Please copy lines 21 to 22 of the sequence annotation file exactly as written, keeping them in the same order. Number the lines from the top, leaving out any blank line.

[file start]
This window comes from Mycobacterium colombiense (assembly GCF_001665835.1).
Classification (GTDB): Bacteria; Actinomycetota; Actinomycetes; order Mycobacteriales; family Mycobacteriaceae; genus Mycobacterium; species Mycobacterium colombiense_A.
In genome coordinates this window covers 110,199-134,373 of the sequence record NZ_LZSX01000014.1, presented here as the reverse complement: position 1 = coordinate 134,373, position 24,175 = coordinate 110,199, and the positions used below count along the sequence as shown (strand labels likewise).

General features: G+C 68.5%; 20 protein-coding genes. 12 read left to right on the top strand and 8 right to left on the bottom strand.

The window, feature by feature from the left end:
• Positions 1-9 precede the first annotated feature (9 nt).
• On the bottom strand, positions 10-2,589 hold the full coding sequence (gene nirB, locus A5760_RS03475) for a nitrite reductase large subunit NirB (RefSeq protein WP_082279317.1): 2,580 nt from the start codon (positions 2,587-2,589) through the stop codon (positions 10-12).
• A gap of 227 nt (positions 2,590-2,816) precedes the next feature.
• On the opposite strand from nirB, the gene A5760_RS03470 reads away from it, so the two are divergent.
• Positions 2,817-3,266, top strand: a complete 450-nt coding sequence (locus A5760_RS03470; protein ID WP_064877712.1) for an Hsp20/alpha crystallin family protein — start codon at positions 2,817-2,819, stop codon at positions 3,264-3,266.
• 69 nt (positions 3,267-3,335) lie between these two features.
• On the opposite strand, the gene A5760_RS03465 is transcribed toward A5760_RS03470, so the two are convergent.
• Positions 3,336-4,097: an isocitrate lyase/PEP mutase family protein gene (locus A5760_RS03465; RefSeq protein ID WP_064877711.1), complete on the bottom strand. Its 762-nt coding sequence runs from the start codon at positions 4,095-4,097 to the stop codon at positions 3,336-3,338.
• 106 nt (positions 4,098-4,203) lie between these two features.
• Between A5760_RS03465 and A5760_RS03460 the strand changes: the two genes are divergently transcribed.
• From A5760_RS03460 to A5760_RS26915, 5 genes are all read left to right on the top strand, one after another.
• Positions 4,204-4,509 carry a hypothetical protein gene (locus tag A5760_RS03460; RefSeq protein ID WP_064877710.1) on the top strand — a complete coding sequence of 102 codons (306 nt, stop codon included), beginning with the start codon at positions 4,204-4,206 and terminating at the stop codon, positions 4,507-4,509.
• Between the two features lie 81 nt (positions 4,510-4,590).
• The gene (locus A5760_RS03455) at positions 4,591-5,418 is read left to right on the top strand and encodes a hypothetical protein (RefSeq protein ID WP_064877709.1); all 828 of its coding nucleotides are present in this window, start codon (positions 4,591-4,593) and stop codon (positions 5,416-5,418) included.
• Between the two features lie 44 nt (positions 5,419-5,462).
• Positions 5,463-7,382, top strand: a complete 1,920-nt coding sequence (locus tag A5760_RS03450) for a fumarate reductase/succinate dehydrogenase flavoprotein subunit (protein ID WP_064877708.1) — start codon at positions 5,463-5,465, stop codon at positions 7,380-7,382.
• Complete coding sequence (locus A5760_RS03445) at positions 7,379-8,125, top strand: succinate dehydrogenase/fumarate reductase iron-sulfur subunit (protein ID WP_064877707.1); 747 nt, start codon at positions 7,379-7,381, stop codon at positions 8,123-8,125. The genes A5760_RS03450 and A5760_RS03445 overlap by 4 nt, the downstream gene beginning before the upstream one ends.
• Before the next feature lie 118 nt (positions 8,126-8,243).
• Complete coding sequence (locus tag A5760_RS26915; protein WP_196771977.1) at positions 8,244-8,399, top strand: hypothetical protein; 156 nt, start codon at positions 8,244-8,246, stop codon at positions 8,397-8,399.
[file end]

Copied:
• Positions 5,463-7,382, top strand: a complete 1,920-nt coding sequence (locus tag A5760_RS03450) for a fumarate reductase/succinate dehydrogenase flavoprotein subunit (protein ID WP_064877708.1) — start codon at positions 5,463-5,465, stop codon at positions 7,380-7,382.
• Complete coding sequence (locus A5760_RS03445) at positions 7,379-8,125, top strand: succinate dehydrogenase/fumarate reductase iron-sulfur subunit (protein ID WP_064877707.1); 747 nt, start codon at positions 7,379-7,381, stop codon at positions 8,123-8,125. The genes A5760_RS03450 and A5760_RS03445 overlap by 4 nt, the downstream gene beginning before the upstream one ends.